I am optimistic about a looming boom in Nigeria’s economy and this time, it will be sustainable. This is not based on hard facts and figures but on common sense and from field information.
Facts and the clouds
As an avid follower of the Bible, one of the greatest teachings on entrepreneurship that I appreciate; especially in hard times, is the counsel that “If you look at the clouds, you would not sow”. In this case, the clouds represent hard facts about situations and pervading opinions and the ensuing atmosphere.
Many believe that the Nigerian economy is sick and the prognosis is worse. Recently, the National Bureau of Statistics revealed that inflow of foreign investments drastically reduced towards the end of 2018. The aversion could only have come from the poor faith that the foreign investors have in Nigeria and her future.
Is it all a bad thing? I think not. Foreign capital can always be withdrawn and directed to more clement climes, so, it is time for the managers of the economy to think less about FDIs and support local investors to succeed and make money that can remain in the system.
Nigeria’s current hunger for cash is a reason for Nigerians who have investible funds overseas to bring it into the country and earn good returns.
There is also a favourable angle to the stories of divestment by foreign corporations: each time they leave, they go with their liquid capital but leave their equipment and a pool of people who have gained exposure, even if not expertise, into that area of business and how it operates.
About 25 years ago, I knew of a multinational pharmaceutical company that pulled out of Nigeria, possibly because of the political lacuna and subsequent economic snafu occasioned by the Abiola crisis. They left behind their factory and its fittings which some young pharmaceutical companies jointly operated, running on shifts, to produce pharmaceuticals with Nigerian labels.
Not far from that period, another multinational drugs company divested and encouraged their former staff to buy up the company. Thus, a new Nigerian brand was born. In both instances, it was the people who gained exposure, sometimes insight and expertise from those multinationals that succeeded in taking them over.
This proves that bleak economic situations can also present an opportunity for those who would otherwise not have had the chance to become big players, to mount the ladder of influence. In other words, projections may seem dim and investors who only come in for the big dough may need to leave but that also opens doors for indigenous people to take their place.
Another case in point is in our floundering oil industry. The international big players have traded off some oil fields which are no longer considered high performers to local investors to whom those marginal fields mean a lot. This has sprouted a new crop of oil men who are now in a position to make the oil industry deliver more value for the country because they are stakeholders in the Nigerian enterprise.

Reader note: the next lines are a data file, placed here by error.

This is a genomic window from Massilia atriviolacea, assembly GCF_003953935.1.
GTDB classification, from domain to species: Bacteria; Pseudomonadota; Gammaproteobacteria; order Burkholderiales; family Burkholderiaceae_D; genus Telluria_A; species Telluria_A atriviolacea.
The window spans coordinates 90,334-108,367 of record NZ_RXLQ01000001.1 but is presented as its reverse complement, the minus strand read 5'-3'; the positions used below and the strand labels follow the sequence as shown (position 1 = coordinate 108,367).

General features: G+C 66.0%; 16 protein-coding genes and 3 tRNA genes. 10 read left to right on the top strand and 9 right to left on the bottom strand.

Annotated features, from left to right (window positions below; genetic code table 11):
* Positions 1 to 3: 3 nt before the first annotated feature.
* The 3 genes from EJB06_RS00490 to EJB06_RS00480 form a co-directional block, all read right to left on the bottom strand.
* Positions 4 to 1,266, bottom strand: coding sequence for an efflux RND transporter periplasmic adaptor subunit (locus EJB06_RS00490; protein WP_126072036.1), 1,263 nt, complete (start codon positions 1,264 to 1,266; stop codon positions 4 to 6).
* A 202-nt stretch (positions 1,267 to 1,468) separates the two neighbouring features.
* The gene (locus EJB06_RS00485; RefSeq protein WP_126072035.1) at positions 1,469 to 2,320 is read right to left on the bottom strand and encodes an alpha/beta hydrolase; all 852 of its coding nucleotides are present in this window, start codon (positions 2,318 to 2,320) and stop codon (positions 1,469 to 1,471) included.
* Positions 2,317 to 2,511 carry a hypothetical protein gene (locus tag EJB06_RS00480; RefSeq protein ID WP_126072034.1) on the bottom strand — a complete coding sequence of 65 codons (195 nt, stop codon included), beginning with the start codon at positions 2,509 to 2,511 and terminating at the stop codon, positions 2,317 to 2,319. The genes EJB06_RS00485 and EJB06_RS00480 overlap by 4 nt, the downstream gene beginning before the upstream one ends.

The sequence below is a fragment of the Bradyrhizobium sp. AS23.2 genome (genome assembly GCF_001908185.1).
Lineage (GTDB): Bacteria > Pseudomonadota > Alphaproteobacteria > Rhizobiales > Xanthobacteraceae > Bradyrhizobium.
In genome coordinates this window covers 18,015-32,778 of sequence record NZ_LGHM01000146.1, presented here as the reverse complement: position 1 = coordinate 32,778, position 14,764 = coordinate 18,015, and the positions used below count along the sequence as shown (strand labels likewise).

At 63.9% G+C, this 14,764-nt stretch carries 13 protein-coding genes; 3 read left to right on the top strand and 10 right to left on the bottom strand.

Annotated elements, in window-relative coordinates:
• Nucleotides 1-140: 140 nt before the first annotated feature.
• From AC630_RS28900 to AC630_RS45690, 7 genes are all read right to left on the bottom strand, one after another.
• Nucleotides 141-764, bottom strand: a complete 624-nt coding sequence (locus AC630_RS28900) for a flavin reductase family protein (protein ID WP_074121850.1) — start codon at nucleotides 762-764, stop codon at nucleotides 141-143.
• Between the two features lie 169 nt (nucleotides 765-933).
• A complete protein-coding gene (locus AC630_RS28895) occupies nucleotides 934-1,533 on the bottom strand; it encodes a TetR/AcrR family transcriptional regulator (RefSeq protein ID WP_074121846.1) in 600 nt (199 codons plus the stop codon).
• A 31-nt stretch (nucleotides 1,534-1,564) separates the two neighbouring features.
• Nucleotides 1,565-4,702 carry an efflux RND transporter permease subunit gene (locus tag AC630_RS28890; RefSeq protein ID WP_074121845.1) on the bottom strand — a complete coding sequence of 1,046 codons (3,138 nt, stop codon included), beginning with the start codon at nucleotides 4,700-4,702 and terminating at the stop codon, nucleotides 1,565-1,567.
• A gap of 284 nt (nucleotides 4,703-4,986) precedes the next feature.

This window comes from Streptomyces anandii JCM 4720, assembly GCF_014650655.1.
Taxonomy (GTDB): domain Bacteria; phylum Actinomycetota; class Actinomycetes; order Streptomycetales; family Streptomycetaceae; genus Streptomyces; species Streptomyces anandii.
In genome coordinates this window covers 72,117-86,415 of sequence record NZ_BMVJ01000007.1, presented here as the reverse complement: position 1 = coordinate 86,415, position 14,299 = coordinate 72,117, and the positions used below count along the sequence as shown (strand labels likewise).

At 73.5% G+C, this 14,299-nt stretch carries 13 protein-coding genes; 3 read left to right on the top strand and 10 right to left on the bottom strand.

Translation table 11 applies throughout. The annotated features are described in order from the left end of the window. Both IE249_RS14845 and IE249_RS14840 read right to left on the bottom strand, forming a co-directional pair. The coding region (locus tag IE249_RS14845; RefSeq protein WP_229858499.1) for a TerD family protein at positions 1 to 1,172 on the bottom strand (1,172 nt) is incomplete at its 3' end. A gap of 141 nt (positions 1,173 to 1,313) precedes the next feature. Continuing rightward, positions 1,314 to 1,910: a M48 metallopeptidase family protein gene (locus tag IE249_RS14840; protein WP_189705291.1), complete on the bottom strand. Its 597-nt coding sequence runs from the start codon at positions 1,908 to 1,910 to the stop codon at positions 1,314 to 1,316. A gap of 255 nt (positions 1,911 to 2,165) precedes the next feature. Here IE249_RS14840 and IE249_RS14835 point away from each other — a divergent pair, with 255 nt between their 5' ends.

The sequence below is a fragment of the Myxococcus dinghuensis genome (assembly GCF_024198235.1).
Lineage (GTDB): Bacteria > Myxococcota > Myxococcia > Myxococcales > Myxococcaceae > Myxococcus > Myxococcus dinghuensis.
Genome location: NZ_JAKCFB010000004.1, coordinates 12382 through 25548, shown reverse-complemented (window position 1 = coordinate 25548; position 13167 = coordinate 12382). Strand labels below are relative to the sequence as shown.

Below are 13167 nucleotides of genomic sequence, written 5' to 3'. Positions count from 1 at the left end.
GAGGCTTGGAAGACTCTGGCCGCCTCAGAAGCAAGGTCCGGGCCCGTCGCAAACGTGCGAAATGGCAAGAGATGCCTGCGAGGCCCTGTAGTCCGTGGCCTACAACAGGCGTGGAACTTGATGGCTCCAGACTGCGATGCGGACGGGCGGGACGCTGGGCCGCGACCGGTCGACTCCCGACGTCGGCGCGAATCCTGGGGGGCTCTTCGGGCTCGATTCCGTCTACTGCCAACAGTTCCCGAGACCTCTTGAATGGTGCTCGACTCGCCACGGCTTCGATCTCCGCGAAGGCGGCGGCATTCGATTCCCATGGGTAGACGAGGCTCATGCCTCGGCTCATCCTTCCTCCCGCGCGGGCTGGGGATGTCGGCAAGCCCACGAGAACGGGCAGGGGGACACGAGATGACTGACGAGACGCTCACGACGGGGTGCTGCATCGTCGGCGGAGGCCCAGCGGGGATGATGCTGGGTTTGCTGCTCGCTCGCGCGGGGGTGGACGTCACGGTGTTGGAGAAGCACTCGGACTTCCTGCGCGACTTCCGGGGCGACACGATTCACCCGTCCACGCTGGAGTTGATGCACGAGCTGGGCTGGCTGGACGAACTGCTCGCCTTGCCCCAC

An example is the Niger Delta Exploration and Production Plc which used such an opportunity to start a modular refinery with their crude oil while also processing and exporting the associated gas instead of continuing with the gas flares which the foreign investors refused to stop for over fifty years. Today, gas flaring is becoming a dying trend because more indigenous people are getting involved in the oil industry.
So, the entrepreneur who will succeed in these challenging times is the one who will look beyond the threats in the operating environment to focus on unfolding opportunities.
Is it over for the oil sector?
In many gatherings convened to discuss the prospects of the oil sector today, the outlook is always gloomy. What with many Western and now Asian nations declaring their impatience with fossil fuels and excavations which they hold responsible for the green house effect that has brought on unpredictable weather situations across the globe.
This gives room to Nigerians who have been unable to participate in the oil sector to get ready for a feast. The expatriates are reaching for more acceptable sources of energy to invest in, while letting go of their hydrocarbon investments for scavengers. Local entrepreneurs can keep positioning to take up those businesses as they drop them.
So, it is not over for the local oil sector, it is rather a new beginning for the growing number of indigenous ‘oil people’; an emerging population that will add value to the crude oil that we may no longer be able to sell in the global market in the coming years. Europe and America may not be using fossil- based fuels in the next fifteen or twenty years but Nigeria and other Africa nations still would.
Nigeria can now become reasonable and refine her crude oil and gas within; both for local consumption and for export to other African nations that may still be at our level of development.
Other topical energy alternatives that are gaining traction globally include solar energy, rooftop farming and advancements in the production of biofuels. Fortunately, these are also areas where clued-up local entrepreneurs can get involved to grow a more prosperous Nigeria.